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Glitter and Gold

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"The Major be here."

Dorian paused mid-sentence. His guest, a lovely young businessman with a taste for art and its acquisition, frowned rather heavily Bonham's way. He was obviously of the mind that serving staff ought not be heard unless addressed directly. Bonham played the part well usually. The break of protocol worried Dorian somewhat, but not enough to affect his manner with sweet Martin.

"Official business, love," Dorian explained. "There is nothing to be done."

Martin was visibly disappointed. He tried to plead his case and Dorian's time, but Dorian's interest had waned entirely. None compared to his Iron Prince.

"I only just arrived," Martin protested.

Dorian maintained a charming smile. "Truly unfortunate," he said, and didn't extend an invitation for another visit.

Dorian deposited Martin into Bonham's care. "Where?" he asked his old friend, thoroughly ignoring Martin's beseeching looks.

"The south garden. M'lord," Bonham hesitated, and didn't urge Dorian stop entertaining violent Germans when he found his words again. "Take care," he said instead.

"I will be fine," Dorian dismissed airily. His thoughts had fled to more pleasant things. The room felt stifling, suddenly. The Major truly had the best ideas. When they didn't involve jumping off high places or blowing things up, that is.

"No," Bonham said. "Take care of the Major. This way, Sir, if you be so pleased."

Martin thrust a business card into Dorian’s hands. Dorian accepted it out of habit. The poor thing was quickly creased beyond repair, pressed and folded by nervous fingers.

Dorian barely contained himself until Bonham returned. He accosted his friend as soon as he came in sight, clasping him by both arms and leaning close. Bonham's eyes were quite pretty from so near. The mustache rather tickled, though.

"M-M'lord?"

"What is the matter with the Major?" Dorian demanded.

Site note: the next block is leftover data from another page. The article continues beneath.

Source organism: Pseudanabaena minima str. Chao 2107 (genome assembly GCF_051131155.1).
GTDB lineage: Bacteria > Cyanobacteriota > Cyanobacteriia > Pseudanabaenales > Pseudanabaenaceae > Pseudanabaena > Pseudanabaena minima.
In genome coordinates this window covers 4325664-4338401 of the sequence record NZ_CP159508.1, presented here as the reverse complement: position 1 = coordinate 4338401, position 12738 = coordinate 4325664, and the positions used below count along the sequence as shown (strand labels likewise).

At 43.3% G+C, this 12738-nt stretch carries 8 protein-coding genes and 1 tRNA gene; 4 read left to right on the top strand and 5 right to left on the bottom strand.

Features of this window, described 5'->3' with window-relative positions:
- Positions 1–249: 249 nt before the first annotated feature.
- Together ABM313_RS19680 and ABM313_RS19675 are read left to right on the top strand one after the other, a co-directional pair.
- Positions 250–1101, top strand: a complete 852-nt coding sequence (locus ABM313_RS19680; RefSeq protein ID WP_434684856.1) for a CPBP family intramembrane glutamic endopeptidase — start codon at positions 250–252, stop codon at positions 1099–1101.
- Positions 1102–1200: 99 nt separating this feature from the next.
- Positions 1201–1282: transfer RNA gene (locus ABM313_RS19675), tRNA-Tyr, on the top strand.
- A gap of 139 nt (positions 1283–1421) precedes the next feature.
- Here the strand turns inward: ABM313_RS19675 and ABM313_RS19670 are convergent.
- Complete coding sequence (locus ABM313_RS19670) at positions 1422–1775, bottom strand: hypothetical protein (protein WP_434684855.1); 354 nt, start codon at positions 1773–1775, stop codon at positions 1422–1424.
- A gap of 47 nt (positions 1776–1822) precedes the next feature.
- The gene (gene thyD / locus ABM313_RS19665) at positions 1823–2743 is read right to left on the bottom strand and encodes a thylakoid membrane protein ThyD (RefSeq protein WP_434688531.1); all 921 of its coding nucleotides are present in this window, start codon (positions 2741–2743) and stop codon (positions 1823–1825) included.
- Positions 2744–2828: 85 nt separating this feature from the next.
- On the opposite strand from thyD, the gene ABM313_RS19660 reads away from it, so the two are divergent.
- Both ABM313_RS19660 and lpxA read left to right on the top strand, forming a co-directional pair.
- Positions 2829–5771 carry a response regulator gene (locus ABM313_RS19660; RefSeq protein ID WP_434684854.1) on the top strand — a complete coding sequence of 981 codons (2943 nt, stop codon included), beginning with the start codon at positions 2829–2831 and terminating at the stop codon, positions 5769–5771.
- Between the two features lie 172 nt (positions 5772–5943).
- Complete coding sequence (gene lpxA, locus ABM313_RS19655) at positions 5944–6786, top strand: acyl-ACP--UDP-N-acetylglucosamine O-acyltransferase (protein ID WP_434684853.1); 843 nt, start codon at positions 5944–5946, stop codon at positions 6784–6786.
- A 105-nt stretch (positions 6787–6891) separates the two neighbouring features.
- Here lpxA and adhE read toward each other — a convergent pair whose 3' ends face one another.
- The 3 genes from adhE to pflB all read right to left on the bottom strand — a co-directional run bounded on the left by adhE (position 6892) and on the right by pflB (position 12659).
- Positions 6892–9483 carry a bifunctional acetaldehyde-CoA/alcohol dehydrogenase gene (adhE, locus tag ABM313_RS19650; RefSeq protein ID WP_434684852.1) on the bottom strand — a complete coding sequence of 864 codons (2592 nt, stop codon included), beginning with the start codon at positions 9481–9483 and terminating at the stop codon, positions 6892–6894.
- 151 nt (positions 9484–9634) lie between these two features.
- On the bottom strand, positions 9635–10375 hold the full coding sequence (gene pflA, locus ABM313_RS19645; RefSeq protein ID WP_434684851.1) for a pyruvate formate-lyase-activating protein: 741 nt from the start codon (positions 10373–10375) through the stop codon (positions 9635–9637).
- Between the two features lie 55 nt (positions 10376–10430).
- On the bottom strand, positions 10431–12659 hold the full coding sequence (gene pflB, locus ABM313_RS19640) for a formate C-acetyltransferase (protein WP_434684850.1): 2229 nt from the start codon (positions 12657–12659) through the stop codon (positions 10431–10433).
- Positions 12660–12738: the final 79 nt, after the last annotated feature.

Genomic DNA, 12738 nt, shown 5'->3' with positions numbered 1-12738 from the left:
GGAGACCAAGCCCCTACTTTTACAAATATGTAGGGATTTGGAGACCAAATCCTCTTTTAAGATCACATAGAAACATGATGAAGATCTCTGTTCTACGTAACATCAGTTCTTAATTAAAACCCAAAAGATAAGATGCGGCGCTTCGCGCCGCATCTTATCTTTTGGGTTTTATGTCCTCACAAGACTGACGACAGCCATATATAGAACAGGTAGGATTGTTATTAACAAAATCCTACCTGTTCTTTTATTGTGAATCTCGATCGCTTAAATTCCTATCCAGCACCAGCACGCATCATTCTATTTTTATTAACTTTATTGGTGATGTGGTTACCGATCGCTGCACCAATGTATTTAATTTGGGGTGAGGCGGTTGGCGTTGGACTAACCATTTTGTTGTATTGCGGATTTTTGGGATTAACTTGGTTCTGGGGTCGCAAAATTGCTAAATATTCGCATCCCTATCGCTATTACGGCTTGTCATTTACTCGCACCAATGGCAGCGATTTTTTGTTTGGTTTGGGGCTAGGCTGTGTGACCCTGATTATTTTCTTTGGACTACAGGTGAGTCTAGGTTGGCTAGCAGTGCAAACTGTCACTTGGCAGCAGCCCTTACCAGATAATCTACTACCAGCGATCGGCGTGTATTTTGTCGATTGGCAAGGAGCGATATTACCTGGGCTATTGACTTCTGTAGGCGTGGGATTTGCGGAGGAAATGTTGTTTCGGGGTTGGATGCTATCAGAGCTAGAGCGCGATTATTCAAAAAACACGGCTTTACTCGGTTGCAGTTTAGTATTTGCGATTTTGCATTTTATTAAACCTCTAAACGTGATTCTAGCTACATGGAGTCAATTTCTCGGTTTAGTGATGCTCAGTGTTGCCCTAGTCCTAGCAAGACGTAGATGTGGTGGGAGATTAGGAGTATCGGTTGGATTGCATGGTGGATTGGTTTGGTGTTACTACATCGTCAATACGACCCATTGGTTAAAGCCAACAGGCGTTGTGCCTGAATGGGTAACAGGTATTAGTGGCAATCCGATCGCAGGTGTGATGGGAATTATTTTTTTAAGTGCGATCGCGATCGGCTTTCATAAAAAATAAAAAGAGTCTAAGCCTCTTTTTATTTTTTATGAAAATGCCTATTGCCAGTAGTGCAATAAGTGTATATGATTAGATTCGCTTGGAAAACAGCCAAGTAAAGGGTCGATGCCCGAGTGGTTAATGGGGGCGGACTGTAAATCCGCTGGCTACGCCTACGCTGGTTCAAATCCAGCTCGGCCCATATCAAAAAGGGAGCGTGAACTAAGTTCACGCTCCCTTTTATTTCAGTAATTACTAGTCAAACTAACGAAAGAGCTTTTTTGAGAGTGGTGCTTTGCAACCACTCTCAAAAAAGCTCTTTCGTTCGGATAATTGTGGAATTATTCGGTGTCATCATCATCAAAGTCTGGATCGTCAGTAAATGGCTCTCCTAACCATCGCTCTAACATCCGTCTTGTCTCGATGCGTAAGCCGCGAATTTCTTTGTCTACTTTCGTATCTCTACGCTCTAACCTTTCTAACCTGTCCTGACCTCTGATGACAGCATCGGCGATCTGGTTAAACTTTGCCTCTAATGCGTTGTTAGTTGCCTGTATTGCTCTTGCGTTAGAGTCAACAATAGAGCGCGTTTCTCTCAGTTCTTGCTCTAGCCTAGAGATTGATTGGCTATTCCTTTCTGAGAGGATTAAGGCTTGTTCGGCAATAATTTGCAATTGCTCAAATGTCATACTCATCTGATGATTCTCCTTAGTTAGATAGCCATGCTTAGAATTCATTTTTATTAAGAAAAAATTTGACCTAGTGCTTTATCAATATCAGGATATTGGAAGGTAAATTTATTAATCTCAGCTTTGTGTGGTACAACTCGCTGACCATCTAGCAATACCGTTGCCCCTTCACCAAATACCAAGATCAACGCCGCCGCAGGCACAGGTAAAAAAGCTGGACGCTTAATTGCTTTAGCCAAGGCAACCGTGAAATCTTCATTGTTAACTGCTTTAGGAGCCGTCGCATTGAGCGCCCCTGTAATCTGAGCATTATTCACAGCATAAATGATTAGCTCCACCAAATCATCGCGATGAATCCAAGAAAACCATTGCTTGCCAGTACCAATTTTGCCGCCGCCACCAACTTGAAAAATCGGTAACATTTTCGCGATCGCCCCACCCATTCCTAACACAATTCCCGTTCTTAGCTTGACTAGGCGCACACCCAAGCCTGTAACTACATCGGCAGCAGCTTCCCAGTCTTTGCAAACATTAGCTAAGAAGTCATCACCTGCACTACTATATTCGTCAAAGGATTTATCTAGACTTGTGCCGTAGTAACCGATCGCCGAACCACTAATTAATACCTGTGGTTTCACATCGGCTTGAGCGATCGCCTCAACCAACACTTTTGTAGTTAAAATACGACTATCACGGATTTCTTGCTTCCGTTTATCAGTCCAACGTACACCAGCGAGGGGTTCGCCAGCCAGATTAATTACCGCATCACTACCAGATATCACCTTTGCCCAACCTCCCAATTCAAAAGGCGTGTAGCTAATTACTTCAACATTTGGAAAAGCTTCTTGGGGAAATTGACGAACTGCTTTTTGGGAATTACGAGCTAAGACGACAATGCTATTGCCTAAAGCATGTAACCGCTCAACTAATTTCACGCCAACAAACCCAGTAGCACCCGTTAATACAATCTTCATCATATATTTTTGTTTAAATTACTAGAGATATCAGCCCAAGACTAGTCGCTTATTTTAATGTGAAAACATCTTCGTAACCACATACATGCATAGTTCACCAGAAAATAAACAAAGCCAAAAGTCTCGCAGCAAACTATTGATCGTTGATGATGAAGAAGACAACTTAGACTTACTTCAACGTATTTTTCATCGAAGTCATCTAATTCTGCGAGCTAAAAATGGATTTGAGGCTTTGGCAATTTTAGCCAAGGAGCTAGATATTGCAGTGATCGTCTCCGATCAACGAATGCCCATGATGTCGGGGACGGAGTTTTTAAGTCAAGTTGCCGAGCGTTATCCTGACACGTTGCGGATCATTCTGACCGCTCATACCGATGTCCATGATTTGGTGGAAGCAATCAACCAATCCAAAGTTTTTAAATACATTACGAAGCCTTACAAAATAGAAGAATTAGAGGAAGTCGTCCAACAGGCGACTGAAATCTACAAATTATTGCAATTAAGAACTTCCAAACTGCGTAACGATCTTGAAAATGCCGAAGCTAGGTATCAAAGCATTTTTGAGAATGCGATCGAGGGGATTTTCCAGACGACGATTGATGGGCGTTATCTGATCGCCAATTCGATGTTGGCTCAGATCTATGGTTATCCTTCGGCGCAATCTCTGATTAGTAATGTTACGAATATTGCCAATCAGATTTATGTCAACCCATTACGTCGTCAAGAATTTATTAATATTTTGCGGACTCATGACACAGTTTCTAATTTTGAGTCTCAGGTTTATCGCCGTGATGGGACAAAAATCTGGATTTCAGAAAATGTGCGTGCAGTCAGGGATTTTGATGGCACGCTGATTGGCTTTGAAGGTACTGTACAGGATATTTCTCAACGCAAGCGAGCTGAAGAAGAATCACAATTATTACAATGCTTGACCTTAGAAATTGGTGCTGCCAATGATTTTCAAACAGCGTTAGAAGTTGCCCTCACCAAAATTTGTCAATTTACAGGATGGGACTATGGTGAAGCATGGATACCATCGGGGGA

"Nothing!” Bonham hurried to reassure. “Uncle NATO be well, healthy an’ hol.”

“Oh, thank the Havens.” Dorian rested his head on Bonham’s shoulder, briefly overcome. Bonham patted his back.

“The German be strong as a tank. You worry too much, M’lord.”

“I worry just enough,” Dorian sniffed. His heart still beat off-rhythm.

Dorian straightened. He was back to his haughty, poised self. He was an Earl after all. A British one, at that. “Do arrange for refreshments, Bonnie, and keep dear James occupied while the Major is here. We do not want a repeat of last time.”

Bonham winced. “That we don’t, M’lord.” They were yet to dig out the bullets from the upper terrace.

Dorian departed for the gardens promptly. His body sang, every sense enhanced. Love did strange things to a man. Dorian would have thought himself an old hand at its pleasures, but he had never felt quite like this before. Not with any lover. Not at any heist, except perhaps the ones he shared with his darling. To have Klaus in his home was a rare gift. Dorian meant to enjoy it fully.

The south gardens weren’t proper gardens at all. They fed into the forest that sprawled behind Castle Gloria, their flowers wild and often dangerous. Dorian thought of the grounds as an atrium – a place where nature met nurture and was tamed, if barely. Klaus belonged there as surely as the wild roses that grew among thick thorns in the thicket.

The Major was easy to spot. He sat on a bench under a tall sycamore tree, head tipped back. A cigarette hung from his lips. Smoke rose from the tip in a dancing trail. It led Dorian to thoughts of gods and sacrifice and sweet wine.

Klaus didn’t react to Dorian’s presence. Dorian remembered Bonham’s strange warning. He made plenty of noise as he walked. There was but one place to sit. Dorian spent a moment debating whether to impose on Klaus or remain standing. He opted for the first, seating himself at the bench’s very edge.

The cigarette fell. Klaus stomped it under a booted heel. He looked at Dorian, at last, and robbed the Earl of his voice. The Major’s eyes burned bright. Their gaze seared through Dorian’s skin and left him flushed.

“Klaus,” Dorian breathed.

The Major nodded. “Eroica,” he said, then: “Dorian.”